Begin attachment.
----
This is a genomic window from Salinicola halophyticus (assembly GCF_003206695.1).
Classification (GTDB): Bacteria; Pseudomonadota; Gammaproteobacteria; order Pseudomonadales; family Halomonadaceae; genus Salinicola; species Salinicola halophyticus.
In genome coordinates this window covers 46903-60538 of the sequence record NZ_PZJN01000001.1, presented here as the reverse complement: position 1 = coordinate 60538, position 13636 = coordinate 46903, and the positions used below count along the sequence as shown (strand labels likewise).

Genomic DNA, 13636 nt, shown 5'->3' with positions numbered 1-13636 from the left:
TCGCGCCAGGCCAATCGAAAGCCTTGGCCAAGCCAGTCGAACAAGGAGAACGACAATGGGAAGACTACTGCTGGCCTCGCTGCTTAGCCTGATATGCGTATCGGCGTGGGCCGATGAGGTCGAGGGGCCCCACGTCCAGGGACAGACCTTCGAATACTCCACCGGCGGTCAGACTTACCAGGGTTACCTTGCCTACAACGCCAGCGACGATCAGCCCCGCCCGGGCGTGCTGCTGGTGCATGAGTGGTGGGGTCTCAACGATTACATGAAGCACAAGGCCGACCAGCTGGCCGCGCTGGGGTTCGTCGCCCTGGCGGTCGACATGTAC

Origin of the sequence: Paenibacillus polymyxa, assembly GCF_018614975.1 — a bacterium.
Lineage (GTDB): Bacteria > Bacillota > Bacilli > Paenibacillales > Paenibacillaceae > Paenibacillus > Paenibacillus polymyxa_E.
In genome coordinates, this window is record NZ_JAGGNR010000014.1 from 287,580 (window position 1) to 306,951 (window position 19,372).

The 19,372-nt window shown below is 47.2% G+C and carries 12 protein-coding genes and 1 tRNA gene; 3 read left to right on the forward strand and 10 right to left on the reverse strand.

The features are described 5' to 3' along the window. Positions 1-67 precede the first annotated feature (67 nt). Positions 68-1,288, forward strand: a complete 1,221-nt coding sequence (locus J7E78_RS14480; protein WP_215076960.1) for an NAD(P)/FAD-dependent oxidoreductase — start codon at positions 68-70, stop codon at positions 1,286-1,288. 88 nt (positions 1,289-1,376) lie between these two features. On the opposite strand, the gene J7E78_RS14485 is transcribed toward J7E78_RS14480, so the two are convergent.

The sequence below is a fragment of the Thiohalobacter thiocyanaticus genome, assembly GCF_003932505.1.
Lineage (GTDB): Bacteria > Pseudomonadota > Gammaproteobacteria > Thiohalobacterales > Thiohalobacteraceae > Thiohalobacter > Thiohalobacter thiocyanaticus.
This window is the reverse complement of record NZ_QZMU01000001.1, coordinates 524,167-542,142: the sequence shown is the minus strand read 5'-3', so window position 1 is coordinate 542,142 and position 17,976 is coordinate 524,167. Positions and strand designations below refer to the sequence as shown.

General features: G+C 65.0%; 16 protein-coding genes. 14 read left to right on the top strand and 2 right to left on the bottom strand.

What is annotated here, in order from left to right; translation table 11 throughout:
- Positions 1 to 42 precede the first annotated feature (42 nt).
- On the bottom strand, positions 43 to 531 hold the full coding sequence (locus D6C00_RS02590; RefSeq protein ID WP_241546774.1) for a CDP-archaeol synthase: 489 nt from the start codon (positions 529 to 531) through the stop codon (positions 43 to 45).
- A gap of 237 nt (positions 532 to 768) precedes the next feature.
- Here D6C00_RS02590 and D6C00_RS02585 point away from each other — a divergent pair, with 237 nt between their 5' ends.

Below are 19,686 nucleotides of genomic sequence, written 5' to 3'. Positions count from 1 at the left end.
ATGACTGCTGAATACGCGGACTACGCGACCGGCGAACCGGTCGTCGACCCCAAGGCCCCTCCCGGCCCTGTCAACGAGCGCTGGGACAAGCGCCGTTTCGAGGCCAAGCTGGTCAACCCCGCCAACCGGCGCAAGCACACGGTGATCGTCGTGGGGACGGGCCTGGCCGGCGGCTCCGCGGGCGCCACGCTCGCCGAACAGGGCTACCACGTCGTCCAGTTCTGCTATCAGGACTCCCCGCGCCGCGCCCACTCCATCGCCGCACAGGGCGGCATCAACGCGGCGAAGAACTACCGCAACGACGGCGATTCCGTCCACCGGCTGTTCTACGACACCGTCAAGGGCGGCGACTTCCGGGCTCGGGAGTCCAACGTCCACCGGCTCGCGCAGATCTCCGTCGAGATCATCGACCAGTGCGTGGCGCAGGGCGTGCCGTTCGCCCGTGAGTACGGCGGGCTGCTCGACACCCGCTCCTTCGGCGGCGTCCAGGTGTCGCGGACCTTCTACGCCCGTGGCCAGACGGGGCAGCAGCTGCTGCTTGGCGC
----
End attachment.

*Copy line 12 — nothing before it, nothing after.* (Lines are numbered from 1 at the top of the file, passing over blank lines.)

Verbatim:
Lineage (GTDB): Bacteria > Pseudomonadota > Gammaproteobacteria > Thiohalobacterales > Thiohalobacteraceae > Thiohalobacter > Thiohalobacter thiocyanaticus.